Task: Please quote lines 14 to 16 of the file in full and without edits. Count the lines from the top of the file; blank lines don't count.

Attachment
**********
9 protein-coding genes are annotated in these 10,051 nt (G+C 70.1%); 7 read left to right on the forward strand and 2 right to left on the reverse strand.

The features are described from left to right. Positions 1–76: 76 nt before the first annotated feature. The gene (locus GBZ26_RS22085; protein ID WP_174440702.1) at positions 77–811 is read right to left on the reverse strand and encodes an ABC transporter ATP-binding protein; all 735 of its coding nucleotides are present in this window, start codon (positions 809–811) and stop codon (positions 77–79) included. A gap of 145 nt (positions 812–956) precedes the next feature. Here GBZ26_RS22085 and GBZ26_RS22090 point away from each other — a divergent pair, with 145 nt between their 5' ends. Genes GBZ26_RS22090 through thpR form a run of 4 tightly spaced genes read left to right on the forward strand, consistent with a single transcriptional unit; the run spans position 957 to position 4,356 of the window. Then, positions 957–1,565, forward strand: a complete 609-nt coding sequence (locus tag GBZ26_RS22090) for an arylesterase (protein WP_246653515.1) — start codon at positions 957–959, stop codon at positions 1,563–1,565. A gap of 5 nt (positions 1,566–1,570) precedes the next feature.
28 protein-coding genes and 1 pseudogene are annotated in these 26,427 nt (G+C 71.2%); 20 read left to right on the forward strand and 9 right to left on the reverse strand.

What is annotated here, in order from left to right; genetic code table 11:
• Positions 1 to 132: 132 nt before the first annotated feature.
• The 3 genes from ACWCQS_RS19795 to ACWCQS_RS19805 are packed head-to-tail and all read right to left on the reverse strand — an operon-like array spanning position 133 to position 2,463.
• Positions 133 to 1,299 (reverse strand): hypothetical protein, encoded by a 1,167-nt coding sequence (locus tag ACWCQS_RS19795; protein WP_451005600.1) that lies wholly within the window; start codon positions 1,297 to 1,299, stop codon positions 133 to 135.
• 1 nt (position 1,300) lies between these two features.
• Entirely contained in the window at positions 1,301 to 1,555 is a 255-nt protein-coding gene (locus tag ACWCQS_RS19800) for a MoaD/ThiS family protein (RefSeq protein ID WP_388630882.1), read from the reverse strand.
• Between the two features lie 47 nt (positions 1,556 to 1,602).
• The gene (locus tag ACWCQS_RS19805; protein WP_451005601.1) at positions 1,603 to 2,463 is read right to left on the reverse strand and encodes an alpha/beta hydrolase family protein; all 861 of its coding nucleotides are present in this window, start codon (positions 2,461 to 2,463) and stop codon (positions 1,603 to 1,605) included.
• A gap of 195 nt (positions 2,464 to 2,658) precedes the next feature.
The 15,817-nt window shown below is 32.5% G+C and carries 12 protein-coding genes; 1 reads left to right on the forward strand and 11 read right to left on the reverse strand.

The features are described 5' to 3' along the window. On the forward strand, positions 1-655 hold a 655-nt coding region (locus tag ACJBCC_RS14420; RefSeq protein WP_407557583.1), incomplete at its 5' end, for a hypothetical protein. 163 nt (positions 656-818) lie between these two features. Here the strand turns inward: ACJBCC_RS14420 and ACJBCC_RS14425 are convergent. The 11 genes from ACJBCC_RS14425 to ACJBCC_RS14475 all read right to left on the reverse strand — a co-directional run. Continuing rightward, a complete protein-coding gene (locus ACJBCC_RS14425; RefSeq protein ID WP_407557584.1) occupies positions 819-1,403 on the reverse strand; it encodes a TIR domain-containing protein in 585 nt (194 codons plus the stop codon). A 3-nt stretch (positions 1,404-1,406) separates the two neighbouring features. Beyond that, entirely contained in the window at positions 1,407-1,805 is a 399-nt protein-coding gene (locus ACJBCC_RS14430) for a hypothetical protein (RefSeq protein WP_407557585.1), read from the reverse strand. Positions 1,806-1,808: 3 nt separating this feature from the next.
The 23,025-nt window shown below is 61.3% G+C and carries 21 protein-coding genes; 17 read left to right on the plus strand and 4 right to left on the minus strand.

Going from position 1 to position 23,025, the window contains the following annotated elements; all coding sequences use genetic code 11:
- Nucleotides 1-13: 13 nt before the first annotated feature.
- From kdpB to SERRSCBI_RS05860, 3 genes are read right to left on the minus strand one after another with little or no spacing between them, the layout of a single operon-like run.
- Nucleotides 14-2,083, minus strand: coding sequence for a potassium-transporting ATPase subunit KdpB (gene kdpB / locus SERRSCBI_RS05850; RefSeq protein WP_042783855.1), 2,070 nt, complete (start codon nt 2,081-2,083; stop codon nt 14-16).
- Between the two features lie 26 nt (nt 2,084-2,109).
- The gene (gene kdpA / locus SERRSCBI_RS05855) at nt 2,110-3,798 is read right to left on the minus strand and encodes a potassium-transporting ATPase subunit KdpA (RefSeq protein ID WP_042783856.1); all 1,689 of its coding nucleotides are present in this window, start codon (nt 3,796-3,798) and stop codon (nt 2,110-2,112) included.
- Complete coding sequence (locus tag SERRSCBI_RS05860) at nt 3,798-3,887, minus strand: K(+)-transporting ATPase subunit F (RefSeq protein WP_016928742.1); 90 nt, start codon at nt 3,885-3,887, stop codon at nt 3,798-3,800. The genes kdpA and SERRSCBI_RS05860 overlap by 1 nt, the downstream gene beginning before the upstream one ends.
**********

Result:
The features are described 5' to 3' along the window. On the forward strand, positions 1-655 hold a 655-nt coding region (locus tag ACJBCC_RS14420; RefSeq protein WP_407557583.1), incomplete at its 5' end, for a hypothetical protein. 163 nt (positions 656-818) lie between these two features. Here the strand turns inward: ACJBCC_RS14420 and ACJBCC_RS14425 are convergent. The 11 genes from ACJBCC_RS14425 to ACJBCC_RS14475 all read right to left on the reverse strand — a co-directional run. Continuing rightward, a complete protein-coding gene (locus ACJBCC_RS14425; RefSeq protein ID WP_407557584.1) occupies positions 819-1,403 on the reverse strand; it encodes a TIR domain-containing protein in 585 nt (194 codons plus the stop codon). A 3-nt stretch (positions 1,404-1,406) separates the two neighbouring features. Beyond that, entirely contained in the window at positions 1,407-1,805 is a 399-nt protein-coding gene (locus ACJBCC_RS14430) for a hypothetical protein (RefSeq protein WP_407557585.1), read from the reverse strand. Positions 1,806-1,808: 3 nt separating this feature from the next.
The 23,025-nt window shown below is 61.3% G+C and carries 21 protein-coding genes; 17 read left to right on the plus strand and 4 right to left on the minus strand.

Going from position 1 to position 23,025, the window contains the following annotated elements; all coding sequences use genetic code 11: